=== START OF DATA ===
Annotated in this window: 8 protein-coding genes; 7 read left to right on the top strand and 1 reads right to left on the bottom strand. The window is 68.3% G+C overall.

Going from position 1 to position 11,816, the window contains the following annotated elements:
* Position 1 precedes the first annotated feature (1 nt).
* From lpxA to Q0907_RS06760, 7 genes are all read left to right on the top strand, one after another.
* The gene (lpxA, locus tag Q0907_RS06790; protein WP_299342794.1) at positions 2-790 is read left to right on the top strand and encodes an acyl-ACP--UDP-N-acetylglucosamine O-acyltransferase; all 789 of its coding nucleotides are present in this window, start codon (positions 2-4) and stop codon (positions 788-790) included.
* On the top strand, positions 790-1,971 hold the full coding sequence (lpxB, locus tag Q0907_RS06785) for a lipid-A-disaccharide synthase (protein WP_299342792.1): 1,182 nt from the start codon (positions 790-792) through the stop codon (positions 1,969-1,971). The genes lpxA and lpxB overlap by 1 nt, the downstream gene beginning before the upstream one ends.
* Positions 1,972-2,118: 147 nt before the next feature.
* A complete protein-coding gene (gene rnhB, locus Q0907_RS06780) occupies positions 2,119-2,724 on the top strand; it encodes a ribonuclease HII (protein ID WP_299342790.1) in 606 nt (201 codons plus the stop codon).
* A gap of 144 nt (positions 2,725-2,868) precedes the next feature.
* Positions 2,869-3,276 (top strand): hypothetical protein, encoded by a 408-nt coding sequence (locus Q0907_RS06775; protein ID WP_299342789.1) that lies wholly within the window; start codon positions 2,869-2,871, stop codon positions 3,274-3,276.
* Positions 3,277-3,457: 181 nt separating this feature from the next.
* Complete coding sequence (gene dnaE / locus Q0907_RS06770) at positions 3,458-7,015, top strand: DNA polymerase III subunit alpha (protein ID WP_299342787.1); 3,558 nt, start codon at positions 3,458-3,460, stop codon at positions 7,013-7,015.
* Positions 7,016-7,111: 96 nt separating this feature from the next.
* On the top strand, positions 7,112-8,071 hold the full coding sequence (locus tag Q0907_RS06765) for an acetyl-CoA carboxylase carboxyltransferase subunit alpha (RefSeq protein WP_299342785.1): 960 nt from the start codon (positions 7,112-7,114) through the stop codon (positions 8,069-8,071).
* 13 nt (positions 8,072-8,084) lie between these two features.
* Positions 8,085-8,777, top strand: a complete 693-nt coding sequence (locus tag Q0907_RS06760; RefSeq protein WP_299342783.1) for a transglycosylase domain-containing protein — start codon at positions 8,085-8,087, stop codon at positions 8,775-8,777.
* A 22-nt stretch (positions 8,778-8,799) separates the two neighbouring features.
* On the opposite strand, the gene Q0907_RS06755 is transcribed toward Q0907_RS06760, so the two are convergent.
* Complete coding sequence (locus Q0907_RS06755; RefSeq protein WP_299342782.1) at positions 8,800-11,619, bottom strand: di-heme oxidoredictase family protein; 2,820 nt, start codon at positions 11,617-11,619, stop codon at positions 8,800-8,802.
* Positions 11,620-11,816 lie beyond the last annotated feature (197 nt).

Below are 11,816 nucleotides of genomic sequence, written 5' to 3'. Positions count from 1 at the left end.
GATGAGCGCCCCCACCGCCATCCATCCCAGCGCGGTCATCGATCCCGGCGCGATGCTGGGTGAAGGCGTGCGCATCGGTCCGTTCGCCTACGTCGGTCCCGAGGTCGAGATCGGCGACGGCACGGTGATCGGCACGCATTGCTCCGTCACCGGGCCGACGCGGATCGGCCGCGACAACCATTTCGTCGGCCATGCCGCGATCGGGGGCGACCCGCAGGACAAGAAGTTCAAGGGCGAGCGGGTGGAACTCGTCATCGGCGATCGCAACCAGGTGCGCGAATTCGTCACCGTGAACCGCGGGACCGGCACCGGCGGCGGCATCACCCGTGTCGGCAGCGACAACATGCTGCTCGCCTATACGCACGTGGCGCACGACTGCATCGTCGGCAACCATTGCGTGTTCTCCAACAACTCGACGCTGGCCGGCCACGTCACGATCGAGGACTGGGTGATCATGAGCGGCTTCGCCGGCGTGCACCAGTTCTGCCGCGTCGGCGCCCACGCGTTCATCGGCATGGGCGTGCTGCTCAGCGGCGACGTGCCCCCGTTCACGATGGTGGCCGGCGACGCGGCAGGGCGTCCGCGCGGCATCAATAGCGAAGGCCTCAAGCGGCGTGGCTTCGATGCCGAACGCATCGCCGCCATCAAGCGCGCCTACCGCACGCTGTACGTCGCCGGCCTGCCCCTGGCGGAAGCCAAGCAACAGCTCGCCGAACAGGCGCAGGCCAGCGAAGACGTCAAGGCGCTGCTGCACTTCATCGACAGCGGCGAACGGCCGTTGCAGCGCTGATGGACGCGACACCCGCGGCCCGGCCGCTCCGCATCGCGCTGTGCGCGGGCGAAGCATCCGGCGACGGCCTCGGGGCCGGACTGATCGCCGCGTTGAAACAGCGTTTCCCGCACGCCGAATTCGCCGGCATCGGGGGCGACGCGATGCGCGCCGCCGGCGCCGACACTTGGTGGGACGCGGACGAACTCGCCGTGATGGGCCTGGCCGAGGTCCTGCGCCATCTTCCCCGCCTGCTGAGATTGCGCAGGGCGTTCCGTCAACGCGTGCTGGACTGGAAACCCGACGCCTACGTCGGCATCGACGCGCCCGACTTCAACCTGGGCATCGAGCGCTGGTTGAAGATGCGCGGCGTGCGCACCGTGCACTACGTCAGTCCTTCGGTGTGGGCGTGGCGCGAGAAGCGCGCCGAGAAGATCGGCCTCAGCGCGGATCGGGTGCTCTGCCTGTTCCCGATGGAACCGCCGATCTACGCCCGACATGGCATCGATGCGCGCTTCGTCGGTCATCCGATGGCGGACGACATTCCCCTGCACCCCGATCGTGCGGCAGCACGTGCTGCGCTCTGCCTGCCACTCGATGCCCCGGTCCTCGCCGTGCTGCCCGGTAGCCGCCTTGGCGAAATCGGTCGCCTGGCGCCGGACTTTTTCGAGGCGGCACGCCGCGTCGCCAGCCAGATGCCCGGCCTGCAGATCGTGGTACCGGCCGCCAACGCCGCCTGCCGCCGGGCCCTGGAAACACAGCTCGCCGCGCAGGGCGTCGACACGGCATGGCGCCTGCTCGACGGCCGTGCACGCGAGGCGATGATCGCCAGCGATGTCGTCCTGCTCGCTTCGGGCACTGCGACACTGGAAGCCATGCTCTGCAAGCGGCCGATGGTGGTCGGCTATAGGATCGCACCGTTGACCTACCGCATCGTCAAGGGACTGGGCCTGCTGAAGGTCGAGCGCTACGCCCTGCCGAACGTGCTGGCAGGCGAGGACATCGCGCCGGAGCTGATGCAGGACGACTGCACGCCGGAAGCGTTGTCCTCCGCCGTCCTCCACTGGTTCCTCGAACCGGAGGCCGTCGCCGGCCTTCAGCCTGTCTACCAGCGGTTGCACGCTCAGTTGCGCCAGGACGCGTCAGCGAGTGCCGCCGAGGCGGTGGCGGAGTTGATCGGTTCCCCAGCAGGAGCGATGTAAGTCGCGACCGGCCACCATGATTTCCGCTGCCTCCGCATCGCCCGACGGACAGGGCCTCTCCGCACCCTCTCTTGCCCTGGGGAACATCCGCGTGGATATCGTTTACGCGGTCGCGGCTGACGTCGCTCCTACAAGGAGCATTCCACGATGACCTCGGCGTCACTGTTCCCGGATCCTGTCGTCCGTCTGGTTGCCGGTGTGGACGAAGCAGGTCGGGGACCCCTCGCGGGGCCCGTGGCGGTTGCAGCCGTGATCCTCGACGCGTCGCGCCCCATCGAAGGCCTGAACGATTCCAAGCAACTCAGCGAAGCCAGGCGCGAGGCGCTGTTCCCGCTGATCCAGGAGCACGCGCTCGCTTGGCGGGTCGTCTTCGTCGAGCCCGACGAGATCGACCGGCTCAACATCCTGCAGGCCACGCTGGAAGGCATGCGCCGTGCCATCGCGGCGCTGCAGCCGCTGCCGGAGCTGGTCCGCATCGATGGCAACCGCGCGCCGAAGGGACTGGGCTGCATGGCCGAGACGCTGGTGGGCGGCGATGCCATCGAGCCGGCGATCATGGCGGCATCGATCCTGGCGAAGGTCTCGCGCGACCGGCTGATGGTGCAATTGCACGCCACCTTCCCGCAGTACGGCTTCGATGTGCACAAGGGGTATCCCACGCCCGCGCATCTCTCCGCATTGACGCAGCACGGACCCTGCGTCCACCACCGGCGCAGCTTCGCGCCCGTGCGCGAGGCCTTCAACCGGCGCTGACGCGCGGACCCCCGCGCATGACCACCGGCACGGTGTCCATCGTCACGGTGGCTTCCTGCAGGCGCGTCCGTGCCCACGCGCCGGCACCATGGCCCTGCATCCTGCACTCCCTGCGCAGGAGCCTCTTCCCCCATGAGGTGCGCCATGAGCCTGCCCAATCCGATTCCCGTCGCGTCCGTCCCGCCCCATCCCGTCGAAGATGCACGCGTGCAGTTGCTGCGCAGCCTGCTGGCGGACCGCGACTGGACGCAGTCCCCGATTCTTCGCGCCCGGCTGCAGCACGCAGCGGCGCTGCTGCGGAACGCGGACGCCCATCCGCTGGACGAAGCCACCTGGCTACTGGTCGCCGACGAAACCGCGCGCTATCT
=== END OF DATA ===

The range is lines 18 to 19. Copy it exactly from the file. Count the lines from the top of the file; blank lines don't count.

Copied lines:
* On the opposite strand, the gene Q0907_RS06755 is transcribed toward Q0907_RS06760, so the two are convergent.
* Complete coding sequence (locus Q0907_RS06755; RefSeq protein WP_299342782.1) at positions 8,800-11,619, bottom strand: di-heme oxidoredictase family protein; 2,820 nt, start codon at positions 11,617-11,619, stop codon at positions 8,800-8,802.